Sam Jacoby

Clutch Clean-up

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I’ve started tackling the clutch in earnest. They’re notorious in CB500s and Honda overhauled them in the 550. Mine has been giving me trouble on-and-off since I picked it up, but recently, it’s started to grow worse. It’s close to impossible to hit neutral while hot — which is pretty standard fare — but more troubling, the clutch hasn’t been disengaging while in first, so I’ve got to keep the engine revved to prevent it from bogging down. One hand on the throttle, one on the brake — not a good situation.

I started by breaking into the parts bike, just to get a sense of how the pieces fit together — which has been useful. It’s a bit nerve-wracking to begin wrenching without having any idea what’s in there (though I have the manuel), so it’s nice to have something to play with. Tackling the clutch has been a chore. The old gasket is just about fused to the crankcase, and it’s taking a couple of soaks with various solvents and a razorblade to clean it off. Nice and shiny now, though.

I checked out the clutch plates from both machines — neither were so amazing. I checked the steel plates for warping against a glass plate and a feeler gauge. They mostly seemed OK, actually, though according to many reports, that’s unlikely. The friction plates showed a bit more wear, but they also weren’t warped and basically good enough to use. More concerning was that their cork pattern was clearly not stock, nor was it any of the other well-known cork facings (square, etc.) I deglazed (I hope), the steel plates with some fine sandpaper. I also measured the springs, which looked basically fine.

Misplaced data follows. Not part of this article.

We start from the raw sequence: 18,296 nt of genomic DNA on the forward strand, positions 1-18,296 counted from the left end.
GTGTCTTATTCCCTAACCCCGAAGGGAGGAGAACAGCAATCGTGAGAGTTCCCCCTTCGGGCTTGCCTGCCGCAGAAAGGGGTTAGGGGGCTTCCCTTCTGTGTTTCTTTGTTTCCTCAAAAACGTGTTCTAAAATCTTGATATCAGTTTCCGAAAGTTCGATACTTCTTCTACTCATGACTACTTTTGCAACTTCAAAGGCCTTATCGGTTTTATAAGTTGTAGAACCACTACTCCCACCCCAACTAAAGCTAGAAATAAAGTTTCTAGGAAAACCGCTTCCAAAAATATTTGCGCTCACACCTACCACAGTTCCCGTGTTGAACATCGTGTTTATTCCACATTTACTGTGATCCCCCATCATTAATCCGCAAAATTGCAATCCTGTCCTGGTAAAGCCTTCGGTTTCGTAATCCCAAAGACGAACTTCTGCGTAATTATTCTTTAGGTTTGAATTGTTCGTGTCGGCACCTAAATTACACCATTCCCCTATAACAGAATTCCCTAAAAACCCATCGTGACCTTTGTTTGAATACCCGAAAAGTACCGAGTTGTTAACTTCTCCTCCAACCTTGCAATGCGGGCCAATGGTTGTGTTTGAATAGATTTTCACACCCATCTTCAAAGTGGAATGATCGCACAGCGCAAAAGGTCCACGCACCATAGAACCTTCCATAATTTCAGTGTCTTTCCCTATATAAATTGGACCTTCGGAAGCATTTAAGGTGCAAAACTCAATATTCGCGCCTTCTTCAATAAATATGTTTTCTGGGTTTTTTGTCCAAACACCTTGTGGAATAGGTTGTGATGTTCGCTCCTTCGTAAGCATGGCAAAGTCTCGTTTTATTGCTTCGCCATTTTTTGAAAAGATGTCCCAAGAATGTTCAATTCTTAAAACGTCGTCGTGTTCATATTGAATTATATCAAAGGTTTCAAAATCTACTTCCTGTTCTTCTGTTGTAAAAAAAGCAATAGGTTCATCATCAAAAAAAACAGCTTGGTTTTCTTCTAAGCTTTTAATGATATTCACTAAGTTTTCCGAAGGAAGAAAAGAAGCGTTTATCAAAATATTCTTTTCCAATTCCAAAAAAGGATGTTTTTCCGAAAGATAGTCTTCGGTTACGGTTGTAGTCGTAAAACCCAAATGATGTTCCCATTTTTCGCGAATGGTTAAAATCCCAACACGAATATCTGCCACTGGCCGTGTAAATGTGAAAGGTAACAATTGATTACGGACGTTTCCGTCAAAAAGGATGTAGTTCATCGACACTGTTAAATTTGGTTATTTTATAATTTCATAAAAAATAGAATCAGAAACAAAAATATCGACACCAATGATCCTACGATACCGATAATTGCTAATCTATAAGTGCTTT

Clutch basket laid bare.

Mystery friction plates.

Measuring over here.

In theory, these are fine.

I picked up some synthetic Mobile grease for no reason other than it was the most expensive, and I figured why-the-hell-not. Turned out to be red, which I don’t like.

The lifter assembly and bearing went in pretty smoothly. I found a new pushrod on Ebay — technically belongs to a CB450, but it seems to fit in there pretty nicely (same 8mm diameter), and it’s i good shape. Getting an OEM clutch cable was a good idea too. A clutch cable was one of the first things that I bought when I got the bike. Now, the better part of a year later, I know that it’s some non-OEM junk that’s not even close to the right length.

Beneath the clutch basket.

Replacement lifter (from a CB450)

Left to right: crap, old OEM, and new OEM

The whole thing came back together well enough, and though I wouldn’t exactly call my clutch smooth-shifting (the plates probably do need to be replaced), but it’s working well enough for now.